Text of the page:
Asian small-clawed otter
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Asian small-clawed otters are the smallest of the 13 otter species found worldwide. Their long, sleek and streamlined bodies allow the otters to swim easily through the water. Except for a white throat, a grey-brown to dark brown fur covers their entire body. Under the top layer of water-repellent guard hair, an insulating layer of dense soft fur keeps the otter warm.
Because small-clawed otters have blunt claws that do not extend beyond the foot pad, and unlike other otter species have only partially webbed front paws, they can easily capture prey with their “nimble fingers.” Whiskers that sense water movement and keen eyesight helps the otter detect food. They use their sensitive paws to probe in mud and under rocks for shellfish (clams, crabs and mussels). Even though these otters have teeth capable of crushing shells, they bring clams ashore and let the sun dry the shells. When the shells open, the otters feast.
The World Conservation Union (IUCN) lists Asian small-clawed otters as near threatened (NT). The wild small-clawed otter population is declining due to habitat destruction, pollution and hunting. The reclaiming of peat swamps, forests and mangroves, and the building of tea and coffee plantations along the hills are destroying the small-clawed otters’ habitats. Pollution is reducing the population of several fish species that otters seek as prey, as well as affecting the otters’ health. Asian hunters seek otters for their pelts and organs, which are believed to have medicinal value.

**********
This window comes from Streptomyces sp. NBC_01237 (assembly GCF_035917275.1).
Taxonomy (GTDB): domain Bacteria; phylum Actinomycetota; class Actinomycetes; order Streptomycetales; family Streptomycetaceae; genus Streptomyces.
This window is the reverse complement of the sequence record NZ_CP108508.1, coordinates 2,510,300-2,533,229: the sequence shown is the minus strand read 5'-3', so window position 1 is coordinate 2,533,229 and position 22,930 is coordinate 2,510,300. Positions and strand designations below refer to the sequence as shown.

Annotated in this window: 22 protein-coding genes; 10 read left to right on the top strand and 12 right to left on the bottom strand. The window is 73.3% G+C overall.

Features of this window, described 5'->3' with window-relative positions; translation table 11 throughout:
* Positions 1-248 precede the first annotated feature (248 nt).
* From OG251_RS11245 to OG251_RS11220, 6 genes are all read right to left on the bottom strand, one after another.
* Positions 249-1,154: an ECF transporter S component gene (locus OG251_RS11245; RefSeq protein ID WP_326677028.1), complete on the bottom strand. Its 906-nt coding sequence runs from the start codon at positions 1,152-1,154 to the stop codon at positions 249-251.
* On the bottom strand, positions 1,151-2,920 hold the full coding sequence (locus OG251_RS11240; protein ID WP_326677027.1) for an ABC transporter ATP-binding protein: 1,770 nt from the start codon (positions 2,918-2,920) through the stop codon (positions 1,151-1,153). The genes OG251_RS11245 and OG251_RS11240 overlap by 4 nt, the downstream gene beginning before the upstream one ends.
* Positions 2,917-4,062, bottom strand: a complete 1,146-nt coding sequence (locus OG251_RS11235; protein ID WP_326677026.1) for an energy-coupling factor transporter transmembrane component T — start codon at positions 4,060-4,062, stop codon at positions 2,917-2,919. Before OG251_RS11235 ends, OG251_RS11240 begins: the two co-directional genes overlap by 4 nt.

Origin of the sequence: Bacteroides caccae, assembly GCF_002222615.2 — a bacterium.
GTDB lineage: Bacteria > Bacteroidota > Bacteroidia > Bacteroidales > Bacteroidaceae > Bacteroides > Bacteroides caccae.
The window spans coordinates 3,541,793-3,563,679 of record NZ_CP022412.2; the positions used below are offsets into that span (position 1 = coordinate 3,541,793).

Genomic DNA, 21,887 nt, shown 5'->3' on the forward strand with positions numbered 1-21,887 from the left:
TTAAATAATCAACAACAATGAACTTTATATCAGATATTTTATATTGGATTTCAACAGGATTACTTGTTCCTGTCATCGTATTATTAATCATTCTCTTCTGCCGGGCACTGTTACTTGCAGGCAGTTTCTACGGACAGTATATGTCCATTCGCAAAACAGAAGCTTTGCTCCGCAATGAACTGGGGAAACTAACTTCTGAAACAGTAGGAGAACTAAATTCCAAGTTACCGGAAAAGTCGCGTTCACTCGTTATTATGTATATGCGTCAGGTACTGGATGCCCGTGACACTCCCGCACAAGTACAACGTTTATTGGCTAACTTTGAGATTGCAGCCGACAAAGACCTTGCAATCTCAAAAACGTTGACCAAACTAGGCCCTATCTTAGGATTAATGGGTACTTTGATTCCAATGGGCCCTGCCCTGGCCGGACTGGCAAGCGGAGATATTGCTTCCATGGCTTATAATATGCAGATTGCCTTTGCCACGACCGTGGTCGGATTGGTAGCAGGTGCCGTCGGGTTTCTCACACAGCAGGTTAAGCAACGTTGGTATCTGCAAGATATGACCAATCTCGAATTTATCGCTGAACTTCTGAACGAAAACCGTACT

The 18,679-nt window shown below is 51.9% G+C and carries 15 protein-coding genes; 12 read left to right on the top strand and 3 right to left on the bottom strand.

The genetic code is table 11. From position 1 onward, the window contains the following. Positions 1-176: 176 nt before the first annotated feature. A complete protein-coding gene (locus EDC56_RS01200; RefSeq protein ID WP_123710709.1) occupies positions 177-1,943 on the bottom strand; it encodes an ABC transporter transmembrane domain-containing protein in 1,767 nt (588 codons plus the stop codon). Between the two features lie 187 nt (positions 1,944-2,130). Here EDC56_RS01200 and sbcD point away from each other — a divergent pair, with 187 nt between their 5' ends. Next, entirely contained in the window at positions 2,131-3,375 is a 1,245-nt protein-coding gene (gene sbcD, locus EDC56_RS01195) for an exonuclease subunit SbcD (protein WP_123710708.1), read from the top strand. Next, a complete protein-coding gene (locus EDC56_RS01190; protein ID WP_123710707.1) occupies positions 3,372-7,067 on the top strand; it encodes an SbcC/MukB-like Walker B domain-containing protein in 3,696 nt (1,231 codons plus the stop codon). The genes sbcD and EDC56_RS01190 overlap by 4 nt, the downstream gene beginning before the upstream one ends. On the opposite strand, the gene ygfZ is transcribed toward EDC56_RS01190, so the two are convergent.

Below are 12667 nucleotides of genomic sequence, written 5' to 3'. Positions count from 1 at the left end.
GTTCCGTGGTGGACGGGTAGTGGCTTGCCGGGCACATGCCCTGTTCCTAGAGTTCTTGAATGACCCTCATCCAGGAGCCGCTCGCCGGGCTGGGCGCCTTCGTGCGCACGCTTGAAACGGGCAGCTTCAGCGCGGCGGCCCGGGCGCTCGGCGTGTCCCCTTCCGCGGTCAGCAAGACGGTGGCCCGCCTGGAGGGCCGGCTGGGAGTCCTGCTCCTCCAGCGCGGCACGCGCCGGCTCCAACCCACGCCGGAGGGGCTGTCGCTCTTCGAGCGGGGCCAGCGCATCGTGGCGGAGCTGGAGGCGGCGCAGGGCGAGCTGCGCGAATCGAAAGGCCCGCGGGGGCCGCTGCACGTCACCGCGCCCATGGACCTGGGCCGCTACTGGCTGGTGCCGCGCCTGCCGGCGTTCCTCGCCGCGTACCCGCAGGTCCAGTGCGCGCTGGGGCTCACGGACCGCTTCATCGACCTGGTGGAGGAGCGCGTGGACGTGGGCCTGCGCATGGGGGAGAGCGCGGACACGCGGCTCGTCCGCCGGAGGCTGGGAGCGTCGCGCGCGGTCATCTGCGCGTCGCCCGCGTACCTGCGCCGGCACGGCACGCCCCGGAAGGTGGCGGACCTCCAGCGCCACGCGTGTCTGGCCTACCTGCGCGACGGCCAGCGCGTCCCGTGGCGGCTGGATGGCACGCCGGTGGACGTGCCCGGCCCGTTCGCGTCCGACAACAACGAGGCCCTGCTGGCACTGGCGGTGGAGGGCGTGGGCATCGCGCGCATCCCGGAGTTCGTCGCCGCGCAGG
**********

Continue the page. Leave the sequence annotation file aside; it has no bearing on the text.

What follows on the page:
Scientists call the Asian small-clawed otters an indicator species, meaning the health of the whole ecosystem is connected to the health of the otter population.
Asian small-clawed otters live in female-dominated groups, also known as lodges. A lodge typically consists of four to 12 individuals. In the lodges, otters are social and playful. Couples mate for life and usually produce two litters of two to three pups each year. These family groups stay together with the older siblings helping to raise the younger ones, though they don’t reproduce on their own. The group splits up only when one of the parents dies. Gestation period is about 60 days. The newborns open their eyes at six weeks and begin to swim at nine weeks. Unlike the African spotted-necked otters, Asian small-clawed males help raise the offspring from day one.
These otters are considered to be the most vocal of the 13 otter species. They can emit a dozen or more calls, each with its own distinct meaning such as alarm, greeting and mating calls.
Rice farmers are tolerant of small-clawed otters since the otters feed on crayfish that can damage rice fields. Fishermen train otters to drive fish into nets.